Video: Historic lighthouse optic to light up Belfast's Titanic Quarter
An extremely rare lighthouse lens is now set to light up Belfast’s maritime heritage as the ‘Great Light’, thanks to National Lottery players.
The Heritage Lottery Fund (HLF) has confirmed an award of £332,000 to restore and interpret the former Mew Island Lighthouse Optic and put it on public display in Belfast's Titanic Quarter.
The optic is the machine which gave Mew Island Lighthouse its traditional revolving light. It is the world’s first and largest hyper-radial Fresnel lighthouse lens, first installed in Tory Island Lighthouse in 1887 then reconfigured and moved to Mew Island in 1928.
The optic was removed from Mew Island Lighthouse in 2014 as the lighthouse was modernised and converted to solar power.
At around 130 years old, weighing 10 tonnes and standing 7 meters tall, it is a unique heritage object of national and international importance with links to our maritime and industrial past.
Its massive beam could once be seen by mariners over 30 miles away as it guided them to and from the busy Belfast Lough.
The new project from Titanic Foundation Limited, the charity committed to preserving Belfast’s maritime and industrial heritage, in partnership with the Commissioners of Irish Lights, will see the optic given a new role as an iconic attraction which brings to life the story of lighthouses, their technological developments, their light-keepers and their role in the maritime and industrial history of Belfast and beyond.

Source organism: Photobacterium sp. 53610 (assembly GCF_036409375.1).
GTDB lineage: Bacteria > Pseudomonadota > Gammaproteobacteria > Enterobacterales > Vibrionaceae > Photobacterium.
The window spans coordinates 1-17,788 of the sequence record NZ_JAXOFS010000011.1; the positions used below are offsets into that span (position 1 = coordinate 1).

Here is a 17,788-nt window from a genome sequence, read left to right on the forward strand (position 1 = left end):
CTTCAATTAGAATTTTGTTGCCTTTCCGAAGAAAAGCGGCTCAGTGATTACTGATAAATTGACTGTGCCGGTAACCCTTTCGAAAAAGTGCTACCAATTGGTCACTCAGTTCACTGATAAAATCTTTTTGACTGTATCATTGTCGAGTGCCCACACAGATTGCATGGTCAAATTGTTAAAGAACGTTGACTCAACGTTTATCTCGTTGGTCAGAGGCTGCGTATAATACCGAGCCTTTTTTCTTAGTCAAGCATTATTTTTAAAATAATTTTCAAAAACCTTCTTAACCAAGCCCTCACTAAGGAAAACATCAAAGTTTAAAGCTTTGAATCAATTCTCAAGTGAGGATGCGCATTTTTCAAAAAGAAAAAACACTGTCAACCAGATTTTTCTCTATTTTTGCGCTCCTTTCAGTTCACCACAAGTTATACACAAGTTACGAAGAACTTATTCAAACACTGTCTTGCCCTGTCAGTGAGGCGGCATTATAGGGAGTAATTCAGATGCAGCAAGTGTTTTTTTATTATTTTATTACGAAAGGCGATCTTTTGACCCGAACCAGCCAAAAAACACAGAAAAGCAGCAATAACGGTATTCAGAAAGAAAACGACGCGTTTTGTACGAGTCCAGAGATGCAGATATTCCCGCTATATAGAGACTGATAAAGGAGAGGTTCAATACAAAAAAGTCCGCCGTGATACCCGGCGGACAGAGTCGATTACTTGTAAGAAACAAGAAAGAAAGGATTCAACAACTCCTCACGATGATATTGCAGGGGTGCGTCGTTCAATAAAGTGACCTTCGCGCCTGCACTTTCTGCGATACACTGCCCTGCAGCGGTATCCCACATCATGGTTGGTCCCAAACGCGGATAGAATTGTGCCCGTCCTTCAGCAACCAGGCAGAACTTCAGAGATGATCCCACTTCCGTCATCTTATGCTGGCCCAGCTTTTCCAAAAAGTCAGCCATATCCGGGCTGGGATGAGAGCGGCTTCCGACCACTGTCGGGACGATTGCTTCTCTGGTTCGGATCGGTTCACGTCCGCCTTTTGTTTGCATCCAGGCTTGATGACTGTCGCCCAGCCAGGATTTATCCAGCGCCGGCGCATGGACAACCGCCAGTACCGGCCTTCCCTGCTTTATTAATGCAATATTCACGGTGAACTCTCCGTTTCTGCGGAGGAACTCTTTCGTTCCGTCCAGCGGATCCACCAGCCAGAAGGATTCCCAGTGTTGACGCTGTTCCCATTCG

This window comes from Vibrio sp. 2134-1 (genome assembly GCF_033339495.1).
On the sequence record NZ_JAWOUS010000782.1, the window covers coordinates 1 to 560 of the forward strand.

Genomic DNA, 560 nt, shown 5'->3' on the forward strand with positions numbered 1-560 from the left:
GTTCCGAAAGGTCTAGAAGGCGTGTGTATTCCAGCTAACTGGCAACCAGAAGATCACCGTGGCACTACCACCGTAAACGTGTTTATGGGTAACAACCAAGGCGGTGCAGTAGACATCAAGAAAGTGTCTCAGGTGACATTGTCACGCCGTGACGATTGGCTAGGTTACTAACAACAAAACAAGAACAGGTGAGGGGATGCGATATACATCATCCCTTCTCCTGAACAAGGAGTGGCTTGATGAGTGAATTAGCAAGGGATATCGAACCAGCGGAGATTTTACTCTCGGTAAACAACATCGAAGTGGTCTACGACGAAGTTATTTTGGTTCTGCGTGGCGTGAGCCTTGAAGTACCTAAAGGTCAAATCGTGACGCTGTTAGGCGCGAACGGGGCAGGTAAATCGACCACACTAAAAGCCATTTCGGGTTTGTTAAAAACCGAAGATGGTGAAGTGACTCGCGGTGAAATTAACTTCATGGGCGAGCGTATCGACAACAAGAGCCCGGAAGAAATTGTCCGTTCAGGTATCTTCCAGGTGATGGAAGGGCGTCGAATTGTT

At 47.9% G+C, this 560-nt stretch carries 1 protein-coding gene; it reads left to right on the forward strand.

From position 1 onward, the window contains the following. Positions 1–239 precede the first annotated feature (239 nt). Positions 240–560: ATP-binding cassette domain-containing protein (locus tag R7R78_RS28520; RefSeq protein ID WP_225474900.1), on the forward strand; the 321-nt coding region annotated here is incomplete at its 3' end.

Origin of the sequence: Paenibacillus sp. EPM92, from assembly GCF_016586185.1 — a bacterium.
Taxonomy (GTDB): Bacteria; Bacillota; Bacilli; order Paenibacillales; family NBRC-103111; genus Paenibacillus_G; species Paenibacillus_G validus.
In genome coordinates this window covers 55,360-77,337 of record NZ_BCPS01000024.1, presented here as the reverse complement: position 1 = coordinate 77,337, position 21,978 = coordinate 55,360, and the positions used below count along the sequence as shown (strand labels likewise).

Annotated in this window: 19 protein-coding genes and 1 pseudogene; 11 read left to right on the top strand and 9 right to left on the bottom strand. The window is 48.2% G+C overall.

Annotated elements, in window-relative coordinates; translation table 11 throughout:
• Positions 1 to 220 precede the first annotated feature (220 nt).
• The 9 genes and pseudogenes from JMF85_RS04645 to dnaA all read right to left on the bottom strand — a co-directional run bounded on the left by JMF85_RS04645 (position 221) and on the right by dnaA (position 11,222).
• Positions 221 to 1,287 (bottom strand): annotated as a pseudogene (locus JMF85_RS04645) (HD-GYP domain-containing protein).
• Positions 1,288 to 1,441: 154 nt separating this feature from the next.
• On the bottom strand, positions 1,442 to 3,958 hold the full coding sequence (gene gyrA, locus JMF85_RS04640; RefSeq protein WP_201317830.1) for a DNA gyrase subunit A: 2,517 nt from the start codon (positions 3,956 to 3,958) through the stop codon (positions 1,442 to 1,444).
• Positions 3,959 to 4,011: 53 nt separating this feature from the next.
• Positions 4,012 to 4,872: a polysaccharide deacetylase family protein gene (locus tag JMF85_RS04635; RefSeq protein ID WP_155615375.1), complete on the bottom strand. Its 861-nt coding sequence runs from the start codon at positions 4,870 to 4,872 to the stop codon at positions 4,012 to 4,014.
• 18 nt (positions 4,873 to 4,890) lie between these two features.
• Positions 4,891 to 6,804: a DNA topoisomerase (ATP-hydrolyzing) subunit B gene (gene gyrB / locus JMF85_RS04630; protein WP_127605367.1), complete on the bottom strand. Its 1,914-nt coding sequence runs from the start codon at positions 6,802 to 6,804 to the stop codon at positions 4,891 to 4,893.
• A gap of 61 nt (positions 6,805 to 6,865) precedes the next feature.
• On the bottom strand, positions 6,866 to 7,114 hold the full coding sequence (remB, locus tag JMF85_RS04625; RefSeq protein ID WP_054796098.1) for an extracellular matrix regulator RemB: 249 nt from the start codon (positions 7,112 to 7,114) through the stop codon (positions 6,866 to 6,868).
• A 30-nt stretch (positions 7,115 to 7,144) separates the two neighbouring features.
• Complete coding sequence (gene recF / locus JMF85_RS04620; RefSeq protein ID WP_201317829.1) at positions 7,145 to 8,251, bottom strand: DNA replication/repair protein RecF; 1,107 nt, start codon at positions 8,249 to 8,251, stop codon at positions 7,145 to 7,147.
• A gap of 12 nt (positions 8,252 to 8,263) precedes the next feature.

The rotating optic will be displayed in a landmark curved glass structure in its new location on the Titanic Walkway, which is currently being developed by Titanic Quarter Limited and funded by Tourism Northern Ireland.
The 500 metres of maritime walkway will connect the Titanic and Olympic Slipways and the Alexandra Dock, linking Titanic Belfast, HMS Caroline and the Thompson Dock.
Announcing the award, Head of HLF Northern Ireland, Paul Mullan said: “It is with thanks to National Lottery players that this very rare and hugely significant artefact can be saved and given new purpose for generations to come.
Following its restoration the optic will act as a beacon to visitors and adds to the wealth of maritime heritage attractions on offer in the Titanic Quarter, and we are delighted to be involved.”
Alongside Heritage Lottery funding, Titanic Foundation has secured £85,000 from Belfast City Council’s Local Investment Fund and £30,000 Ulster Garden Villages towards the project.
Welcoming the award, Kerrie Sweeney, Chief Executive of Titanic Foundation, added: “We are delighted to have secured support from Heritage Lottery Fund. Along with support from Ulster Garden Villages, Belfast City Council’s Local Investment Fund, Titanic Quarter Limited and Belfast Harbour Commission, this funding will allow us to save and restore an artefact of national and international significance. The Great Light will create a legacy Belfast landmark which will inspire future generations, enhancing Titanic Quarter’s position as a rich and authentic maritime heritage destination.”